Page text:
Background:The estimated number of fishes on Moorea is around 550 species. We have sequenced >85% (483 taxa) of the estimated fish diversity in Moorea, and virtually all of the ecologically important and relevant species. This achievement was possible because of a partnership forged between MBP and the Laboratory of Analytical Biology (LAB) at the Smithsonian Institution. One significant fraction of marine vertebrate diversity was not captured in the pilot phase (the extent of which will be partially revealed in larval fish surveys – see 3.2.1) is the deep reef fauna (>40m), generally inaccessible by traditional diving methods.
Across the Indo-West Pacific (IWP), this region has rarely been explored but is the source of umerous newly described fish species. It is estimated that there might be 150-200 species still to be found at these depths in Moorea. We have recruited Richard Pyle and his team of deep diving researchers to assist in sampling the deep reef communities around Moorea. Pyle has found as many as 12 new species per hour of collecting time, at a newspecies rate as high as 50% of overall assemblage. In Vanuatu he collected 134 specimens of about 70-75 species in 3 weeks of diving, but that was all at one general area, and with a lot of time spent collecting invertebrates. With two 3-week trips, with more diverse sites, these numbers could be doubled for Moorea.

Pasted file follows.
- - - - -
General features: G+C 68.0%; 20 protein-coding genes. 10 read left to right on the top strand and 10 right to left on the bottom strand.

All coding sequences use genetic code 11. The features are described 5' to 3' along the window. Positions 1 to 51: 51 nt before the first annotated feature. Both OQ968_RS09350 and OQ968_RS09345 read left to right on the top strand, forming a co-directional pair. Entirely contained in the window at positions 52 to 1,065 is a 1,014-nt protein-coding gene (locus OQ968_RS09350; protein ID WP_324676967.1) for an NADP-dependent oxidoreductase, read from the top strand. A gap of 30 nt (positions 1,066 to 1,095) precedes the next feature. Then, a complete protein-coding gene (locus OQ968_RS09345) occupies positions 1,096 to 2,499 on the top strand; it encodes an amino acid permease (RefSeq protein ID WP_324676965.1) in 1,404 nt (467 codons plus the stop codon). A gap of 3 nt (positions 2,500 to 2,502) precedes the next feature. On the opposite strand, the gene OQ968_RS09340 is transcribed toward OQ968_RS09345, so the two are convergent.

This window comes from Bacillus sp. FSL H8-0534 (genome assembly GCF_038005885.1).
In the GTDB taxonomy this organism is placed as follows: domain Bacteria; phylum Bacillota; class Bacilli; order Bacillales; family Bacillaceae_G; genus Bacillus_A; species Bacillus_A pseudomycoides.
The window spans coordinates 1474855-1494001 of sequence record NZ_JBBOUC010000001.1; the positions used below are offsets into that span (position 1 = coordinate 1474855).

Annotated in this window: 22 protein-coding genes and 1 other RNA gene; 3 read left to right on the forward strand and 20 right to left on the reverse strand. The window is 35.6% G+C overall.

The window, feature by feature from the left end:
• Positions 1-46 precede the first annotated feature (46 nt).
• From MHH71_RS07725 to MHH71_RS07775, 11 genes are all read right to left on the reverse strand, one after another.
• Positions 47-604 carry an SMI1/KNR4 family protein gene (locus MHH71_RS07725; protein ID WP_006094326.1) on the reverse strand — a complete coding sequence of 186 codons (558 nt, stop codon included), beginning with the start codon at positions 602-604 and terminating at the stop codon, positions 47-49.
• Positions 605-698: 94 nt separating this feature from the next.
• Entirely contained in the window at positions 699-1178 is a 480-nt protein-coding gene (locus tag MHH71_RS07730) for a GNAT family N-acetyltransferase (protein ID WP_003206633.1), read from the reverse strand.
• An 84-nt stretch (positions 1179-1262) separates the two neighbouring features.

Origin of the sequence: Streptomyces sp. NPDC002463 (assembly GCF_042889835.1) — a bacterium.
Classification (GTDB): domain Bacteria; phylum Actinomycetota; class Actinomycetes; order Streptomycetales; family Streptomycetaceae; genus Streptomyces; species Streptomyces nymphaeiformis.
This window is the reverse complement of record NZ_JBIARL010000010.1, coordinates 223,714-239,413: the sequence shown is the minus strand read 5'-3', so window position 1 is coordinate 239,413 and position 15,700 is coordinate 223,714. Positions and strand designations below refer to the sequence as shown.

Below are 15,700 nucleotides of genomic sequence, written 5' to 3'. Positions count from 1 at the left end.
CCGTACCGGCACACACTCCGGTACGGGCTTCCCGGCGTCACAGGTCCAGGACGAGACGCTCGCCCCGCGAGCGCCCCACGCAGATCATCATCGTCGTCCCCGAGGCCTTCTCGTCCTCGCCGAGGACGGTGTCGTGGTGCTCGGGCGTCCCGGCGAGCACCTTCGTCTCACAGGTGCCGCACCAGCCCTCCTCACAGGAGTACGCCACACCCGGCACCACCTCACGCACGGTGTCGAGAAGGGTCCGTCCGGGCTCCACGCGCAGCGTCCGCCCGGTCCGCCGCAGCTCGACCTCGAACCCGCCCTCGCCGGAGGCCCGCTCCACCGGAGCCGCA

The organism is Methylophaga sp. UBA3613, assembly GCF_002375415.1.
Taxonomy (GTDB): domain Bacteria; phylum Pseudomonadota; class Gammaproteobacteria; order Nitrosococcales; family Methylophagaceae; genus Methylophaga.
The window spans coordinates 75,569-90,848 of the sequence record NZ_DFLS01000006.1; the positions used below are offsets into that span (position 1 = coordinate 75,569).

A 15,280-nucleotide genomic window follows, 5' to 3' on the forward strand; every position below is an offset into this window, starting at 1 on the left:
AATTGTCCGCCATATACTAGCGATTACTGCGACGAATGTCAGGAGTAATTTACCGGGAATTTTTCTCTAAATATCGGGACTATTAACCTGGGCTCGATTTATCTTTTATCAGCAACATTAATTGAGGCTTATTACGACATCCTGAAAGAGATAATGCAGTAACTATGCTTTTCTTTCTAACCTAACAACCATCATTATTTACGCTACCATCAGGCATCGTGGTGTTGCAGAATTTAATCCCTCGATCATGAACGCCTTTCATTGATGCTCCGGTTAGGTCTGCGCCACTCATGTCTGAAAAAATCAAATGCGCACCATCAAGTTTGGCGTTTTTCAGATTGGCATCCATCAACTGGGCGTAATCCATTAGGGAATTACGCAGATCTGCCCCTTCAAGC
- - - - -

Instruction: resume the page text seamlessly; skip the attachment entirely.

Significance:Specimens from these deeper habitats will be of great scientific value for several reasons. Based on past results, we can expect as many as 50% of the fish species collected to be new to science, and perhaps a higher proportion of collected invertebrates will likely be new. The survey will also allow comparison with shallow-reef material, both in terms of species richness, and in terms of phylogentic affinities (e.g., are deep-reef species generally more closely-related to other deep-reef species; or are the deep-reef species generally recently divergent off-shoots from the shallow-reef species). This will also represent the first deepreef survey of this sort in French Polynesia, allowing for interesting biogeographic comparisons with other surveyed deep reefs elsewhere in the Pacific. One of the emerging patterns from previous work of Pyle and colleagues is an apparent lack of any diversity attenuation moving eastward across the Pacific in the deep sea fauna. This contrasts to the well-documented biodiversity gradient observed at shallower depths and on land. Thus, whereas the shallow fauna in Moorea is no doubt much less than that of Vanuatu; the deep fauna might be comparable in both places. This is one of the hypotheses the MBP will test.